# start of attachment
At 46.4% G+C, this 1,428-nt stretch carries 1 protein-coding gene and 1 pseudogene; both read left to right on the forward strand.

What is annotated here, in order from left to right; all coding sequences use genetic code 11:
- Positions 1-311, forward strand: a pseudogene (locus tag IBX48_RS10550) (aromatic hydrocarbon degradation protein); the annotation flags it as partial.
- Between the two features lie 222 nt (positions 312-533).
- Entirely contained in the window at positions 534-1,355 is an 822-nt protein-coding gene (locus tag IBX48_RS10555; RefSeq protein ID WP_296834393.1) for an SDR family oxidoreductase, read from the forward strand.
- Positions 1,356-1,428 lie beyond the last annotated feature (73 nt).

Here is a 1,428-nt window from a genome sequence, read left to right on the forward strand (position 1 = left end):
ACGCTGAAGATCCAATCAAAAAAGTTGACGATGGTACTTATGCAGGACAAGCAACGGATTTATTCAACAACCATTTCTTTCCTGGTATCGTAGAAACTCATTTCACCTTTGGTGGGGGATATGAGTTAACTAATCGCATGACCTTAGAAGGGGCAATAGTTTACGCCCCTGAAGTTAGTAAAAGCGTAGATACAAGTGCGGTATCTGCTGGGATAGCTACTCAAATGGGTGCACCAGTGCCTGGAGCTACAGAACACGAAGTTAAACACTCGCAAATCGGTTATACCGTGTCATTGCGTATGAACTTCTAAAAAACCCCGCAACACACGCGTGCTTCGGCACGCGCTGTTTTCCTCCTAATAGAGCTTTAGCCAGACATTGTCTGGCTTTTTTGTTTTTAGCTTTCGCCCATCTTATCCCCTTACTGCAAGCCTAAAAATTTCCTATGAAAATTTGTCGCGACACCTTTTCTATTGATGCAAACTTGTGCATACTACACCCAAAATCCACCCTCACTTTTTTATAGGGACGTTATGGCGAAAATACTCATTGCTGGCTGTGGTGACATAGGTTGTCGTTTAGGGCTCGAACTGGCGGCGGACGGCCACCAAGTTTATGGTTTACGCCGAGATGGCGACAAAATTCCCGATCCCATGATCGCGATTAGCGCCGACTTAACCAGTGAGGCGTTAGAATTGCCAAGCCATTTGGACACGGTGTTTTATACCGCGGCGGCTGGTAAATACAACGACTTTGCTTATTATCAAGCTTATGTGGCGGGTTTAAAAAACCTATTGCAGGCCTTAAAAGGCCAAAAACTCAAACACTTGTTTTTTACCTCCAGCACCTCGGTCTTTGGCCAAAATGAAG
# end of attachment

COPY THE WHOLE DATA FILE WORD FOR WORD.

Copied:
At 46.4% G+C, this 1,428-nt stretch carries 1 protein-coding gene and 1 pseudogene; both read left to right on the forward strand.

What is annotated here, in order from left to right; all coding sequences use genetic code 11:
- Positions 1-311, forward strand: a pseudogene (locus tag IBX48_RS10550) (aromatic hydrocarbon degradation protein); the annotation flags it as partial.
- Between the two features lie 222 nt (positions 312-533).
- Entirely contained in the window at positions 534-1,355 is an 822-nt protein-coding gene (locus tag IBX48_RS10555; RefSeq protein ID WP_296834393.1) for an SDR family oxidoreductase, read from the forward strand.
- Positions 1,356-1,428 lie beyond the last annotated feature (73 nt).

Here is a 1,428-nt window from a genome sequence, read left to right on the forward strand (position 1 = left end):
ACGCTGAAGATCCAATCAAAAAAGTTGACGATGGTACTTATGCAGGACAAGCAACGGATTTATTCAACAACCATTTCTTTCCTGGTATCGTAGAAACTCATTTCACCTTTGGTGGGGGATATGAGTTAACTAATCGCATGACCTTAGAAGGGGCAATAGTTTACGCCCCTGAAGTTAGTAAAAGCGTAGATACAAGTGCGGTATCTGCTGGGATAGCTACTCAAATGGGTGCACCAGTGCCTGGAGCTACAGAACACGAAGTTAAACACTCGCAAATCGGTTATACCGTGTCATTGCGTATGAACTTCTAAAAAACCCCGCAACACACGCGTGCTTCGGCACGCGCTGTTTTCCTCCTAATAGAGCTTTAGCCAGACATTGTCTGGCTTTTTTGTTTTTAGCTTTCGCCCATCTTATCCCCTTACTGCAAGCCTAAAAATTTCCTATGAAAATTTGTCGCGACACCTTTTCTATTGATGCAAACTTGTGCATACTACACCCAAAATCCACCCTCACTTTTTTATAGGGACGTTATGGCGAAAATACTCATTGCTGGCTGTGGTGACATAGGTTGTCGTTTAGGGCTCGAACTGGCGGCGGACGGCCACCAAGTTTATGGTTTACGCCGAGATGGCGACAAAATTCCCGATCCCATGATCGCGATTAGCGCCGACTTAACCAGTGAGGCGTTAGAATTGCCAAGCCATTTGGACACGGTGTTTTATACCGCGGCGGCTGGTAAATACAACGACTTTGCTTATTATCAAGCTTATGTGGCGGGTTTAAAAAACCTATTGCAGGCCTTAAAAGGCCAAAAACTCAAACACTTGTTTTTTACCTCCAGCACCTCGGTCTTTGGCCAAAATGAAG